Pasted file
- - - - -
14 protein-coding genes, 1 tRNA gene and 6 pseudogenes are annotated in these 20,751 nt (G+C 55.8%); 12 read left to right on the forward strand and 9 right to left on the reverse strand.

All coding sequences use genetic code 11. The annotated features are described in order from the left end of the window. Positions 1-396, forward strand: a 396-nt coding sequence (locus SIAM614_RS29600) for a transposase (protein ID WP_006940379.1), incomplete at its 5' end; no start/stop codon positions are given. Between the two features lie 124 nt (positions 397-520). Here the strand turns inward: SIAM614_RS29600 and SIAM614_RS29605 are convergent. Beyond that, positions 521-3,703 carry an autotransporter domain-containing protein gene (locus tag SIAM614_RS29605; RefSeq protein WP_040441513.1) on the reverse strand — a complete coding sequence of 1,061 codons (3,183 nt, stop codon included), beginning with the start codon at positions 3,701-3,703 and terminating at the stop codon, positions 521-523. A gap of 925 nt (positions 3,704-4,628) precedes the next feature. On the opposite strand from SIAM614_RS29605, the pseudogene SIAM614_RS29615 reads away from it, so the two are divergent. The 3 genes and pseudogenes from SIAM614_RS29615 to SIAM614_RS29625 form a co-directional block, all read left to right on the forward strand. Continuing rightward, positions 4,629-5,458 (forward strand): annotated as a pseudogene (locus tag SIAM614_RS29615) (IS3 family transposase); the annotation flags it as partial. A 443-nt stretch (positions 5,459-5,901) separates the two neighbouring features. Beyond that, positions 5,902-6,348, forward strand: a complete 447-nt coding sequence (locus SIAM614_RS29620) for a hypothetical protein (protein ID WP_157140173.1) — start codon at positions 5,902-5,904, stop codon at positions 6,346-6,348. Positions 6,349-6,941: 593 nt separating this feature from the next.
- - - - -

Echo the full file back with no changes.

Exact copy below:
14 protein-coding genes, 1 tRNA gene and 6 pseudogenes are annotated in these 20,751 nt (G+C 55.8%); 12 read left to right on the forward strand and 9 right to left on the reverse strand.

All coding sequences use genetic code 11. The annotated features are described in order from the left end of the window. Positions 1-396, forward strand: a 396-nt coding sequence (locus SIAM614_RS29600) for a transposase (protein ID WP_006940379.1), incomplete at its 5' end; no start/stop codon positions are given. Between the two features lie 124 nt (positions 397-520). Here the strand turns inward: SIAM614_RS29600 and SIAM614_RS29605 are convergent. Beyond that, positions 521-3,703 carry an autotransporter domain-containing protein gene (locus tag SIAM614_RS29605; RefSeq protein WP_040441513.1) on the reverse strand — a complete coding sequence of 1,061 codons (3,183 nt, stop codon included), beginning with the start codon at positions 3,701-3,703 and terminating at the stop codon, positions 521-523. A gap of 925 nt (positions 3,704-4,628) precedes the next feature. On the opposite strand from SIAM614_RS29605, the pseudogene SIAM614_RS29615 reads away from it, so the two are divergent. The 3 genes and pseudogenes from SIAM614_RS29615 to SIAM614_RS29625 form a co-directional block, all read left to right on the forward strand. Continuing rightward, positions 4,629-5,458 (forward strand): annotated as a pseudogene (locus tag SIAM614_RS29615) (IS3 family transposase); the annotation flags it as partial. A 443-nt stretch (positions 5,459-5,901) separates the two neighbouring features. Beyond that, positions 5,902-6,348, forward strand: a complete 447-nt coding sequence (locus SIAM614_RS29620) for a hypothetical protein (protein ID WP_157140173.1) — start codon at positions 5,902-5,904, stop codon at positions 6,346-6,348. Positions 6,349-6,941: 593 nt separating this feature from the next.